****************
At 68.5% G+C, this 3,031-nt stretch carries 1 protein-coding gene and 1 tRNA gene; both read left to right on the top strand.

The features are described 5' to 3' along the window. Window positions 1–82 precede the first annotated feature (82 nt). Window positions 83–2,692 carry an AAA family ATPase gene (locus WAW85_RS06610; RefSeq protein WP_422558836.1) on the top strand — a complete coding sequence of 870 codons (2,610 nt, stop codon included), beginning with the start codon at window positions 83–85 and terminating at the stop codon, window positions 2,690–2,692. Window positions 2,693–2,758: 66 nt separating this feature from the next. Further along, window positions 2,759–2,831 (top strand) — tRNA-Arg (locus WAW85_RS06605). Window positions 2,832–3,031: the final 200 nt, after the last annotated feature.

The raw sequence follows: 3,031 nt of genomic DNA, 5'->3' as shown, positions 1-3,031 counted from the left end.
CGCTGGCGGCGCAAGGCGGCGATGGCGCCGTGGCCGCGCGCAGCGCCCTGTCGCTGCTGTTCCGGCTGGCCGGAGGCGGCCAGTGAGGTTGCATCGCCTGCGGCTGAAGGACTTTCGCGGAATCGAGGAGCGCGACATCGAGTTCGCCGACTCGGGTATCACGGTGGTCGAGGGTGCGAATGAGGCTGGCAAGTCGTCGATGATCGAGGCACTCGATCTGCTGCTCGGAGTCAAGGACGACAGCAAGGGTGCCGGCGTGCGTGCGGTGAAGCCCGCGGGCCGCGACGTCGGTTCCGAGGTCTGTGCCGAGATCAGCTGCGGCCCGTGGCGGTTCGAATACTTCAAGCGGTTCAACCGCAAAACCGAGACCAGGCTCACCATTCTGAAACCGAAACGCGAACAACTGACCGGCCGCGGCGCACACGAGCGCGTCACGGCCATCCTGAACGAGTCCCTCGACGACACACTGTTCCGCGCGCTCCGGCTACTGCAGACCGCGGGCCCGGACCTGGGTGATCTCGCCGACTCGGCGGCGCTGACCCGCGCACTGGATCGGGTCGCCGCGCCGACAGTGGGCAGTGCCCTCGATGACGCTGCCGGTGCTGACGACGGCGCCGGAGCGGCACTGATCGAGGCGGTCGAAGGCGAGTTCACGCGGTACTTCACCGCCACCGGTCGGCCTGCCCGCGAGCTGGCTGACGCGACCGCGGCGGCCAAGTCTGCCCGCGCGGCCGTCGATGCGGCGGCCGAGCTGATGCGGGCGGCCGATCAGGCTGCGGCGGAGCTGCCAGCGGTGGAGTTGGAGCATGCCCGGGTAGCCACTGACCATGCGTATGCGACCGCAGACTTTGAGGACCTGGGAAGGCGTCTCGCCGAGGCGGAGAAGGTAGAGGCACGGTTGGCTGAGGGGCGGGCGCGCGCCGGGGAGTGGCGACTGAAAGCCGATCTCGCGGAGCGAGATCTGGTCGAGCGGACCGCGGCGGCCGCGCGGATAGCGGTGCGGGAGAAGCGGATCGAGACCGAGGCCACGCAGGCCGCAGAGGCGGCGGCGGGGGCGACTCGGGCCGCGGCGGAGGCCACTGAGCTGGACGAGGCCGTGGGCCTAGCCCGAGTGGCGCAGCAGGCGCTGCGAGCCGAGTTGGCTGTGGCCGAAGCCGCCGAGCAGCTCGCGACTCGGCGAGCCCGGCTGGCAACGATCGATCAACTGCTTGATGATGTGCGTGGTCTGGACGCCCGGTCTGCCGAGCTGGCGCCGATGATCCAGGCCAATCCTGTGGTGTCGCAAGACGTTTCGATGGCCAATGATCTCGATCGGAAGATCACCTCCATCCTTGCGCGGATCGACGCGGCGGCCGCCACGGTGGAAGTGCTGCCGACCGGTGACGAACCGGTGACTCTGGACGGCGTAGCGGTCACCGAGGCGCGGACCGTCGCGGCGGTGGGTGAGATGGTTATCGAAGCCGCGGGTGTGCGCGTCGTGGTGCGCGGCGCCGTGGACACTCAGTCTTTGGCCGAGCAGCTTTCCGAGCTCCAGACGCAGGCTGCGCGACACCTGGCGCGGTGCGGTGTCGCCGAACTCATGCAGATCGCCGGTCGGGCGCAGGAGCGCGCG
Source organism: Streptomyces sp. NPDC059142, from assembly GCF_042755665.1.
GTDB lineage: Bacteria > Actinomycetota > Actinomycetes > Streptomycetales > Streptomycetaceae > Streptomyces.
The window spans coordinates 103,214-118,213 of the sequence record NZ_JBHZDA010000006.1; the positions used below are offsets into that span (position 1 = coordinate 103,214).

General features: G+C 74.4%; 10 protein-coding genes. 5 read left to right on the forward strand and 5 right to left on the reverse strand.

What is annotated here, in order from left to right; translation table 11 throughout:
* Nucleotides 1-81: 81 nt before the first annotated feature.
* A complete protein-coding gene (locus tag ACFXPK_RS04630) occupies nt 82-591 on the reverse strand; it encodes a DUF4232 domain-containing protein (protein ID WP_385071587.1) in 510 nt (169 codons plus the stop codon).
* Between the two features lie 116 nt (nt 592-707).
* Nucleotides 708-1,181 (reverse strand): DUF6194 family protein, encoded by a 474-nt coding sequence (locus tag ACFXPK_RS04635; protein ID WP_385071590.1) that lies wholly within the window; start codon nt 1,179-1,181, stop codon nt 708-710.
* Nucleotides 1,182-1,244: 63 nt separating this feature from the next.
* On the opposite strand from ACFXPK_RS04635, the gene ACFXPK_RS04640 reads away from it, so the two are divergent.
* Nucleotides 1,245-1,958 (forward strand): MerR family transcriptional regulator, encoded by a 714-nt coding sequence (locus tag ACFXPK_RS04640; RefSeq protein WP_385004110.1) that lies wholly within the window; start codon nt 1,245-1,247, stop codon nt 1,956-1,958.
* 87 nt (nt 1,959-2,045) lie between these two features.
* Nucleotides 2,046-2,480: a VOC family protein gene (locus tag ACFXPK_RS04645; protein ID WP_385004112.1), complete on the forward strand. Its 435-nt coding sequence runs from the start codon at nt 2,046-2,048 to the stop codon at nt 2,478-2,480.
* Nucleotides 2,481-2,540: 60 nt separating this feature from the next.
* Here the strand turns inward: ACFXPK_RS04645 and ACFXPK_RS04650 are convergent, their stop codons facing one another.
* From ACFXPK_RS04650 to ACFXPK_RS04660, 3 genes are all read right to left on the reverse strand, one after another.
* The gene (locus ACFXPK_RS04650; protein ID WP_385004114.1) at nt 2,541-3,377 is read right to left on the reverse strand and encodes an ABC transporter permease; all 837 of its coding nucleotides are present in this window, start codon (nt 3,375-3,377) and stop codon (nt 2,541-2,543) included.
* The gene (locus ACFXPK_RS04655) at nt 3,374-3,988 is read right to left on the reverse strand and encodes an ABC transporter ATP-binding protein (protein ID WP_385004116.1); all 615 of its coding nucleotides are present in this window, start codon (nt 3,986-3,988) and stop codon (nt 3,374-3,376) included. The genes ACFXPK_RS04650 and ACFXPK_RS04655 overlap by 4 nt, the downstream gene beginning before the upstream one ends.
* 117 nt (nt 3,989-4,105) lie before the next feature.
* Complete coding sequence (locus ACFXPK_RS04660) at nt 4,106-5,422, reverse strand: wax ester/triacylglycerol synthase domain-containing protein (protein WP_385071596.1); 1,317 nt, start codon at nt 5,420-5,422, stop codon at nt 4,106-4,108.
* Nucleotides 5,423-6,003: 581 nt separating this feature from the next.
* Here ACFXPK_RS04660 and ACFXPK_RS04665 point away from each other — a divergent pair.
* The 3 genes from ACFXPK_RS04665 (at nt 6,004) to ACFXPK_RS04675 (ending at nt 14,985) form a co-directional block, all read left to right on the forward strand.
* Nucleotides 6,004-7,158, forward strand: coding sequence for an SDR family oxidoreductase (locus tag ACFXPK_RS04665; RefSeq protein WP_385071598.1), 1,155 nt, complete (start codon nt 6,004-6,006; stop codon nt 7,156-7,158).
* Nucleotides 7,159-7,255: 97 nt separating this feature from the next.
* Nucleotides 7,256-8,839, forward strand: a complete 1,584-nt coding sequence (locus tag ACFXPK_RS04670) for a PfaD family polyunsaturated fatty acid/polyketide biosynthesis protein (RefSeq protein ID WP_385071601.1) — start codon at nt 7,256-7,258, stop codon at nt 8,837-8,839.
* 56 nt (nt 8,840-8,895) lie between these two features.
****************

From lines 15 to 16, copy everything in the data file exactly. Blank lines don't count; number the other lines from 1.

* On the opposite strand from ACFXPK_RS04635, the gene ACFXPK_RS04640 reads away from it, so the two are divergent.
* Nucleotides 1,245-1,958 (forward strand): MerR family transcriptional regulator, encoded by a 714-nt coding sequence (locus tag ACFXPK_RS04640; RefSeq protein WP_385004110.1) that lies wholly within the window; start codon nt 1,245-1,247, stop codon nt 1,956-1,958.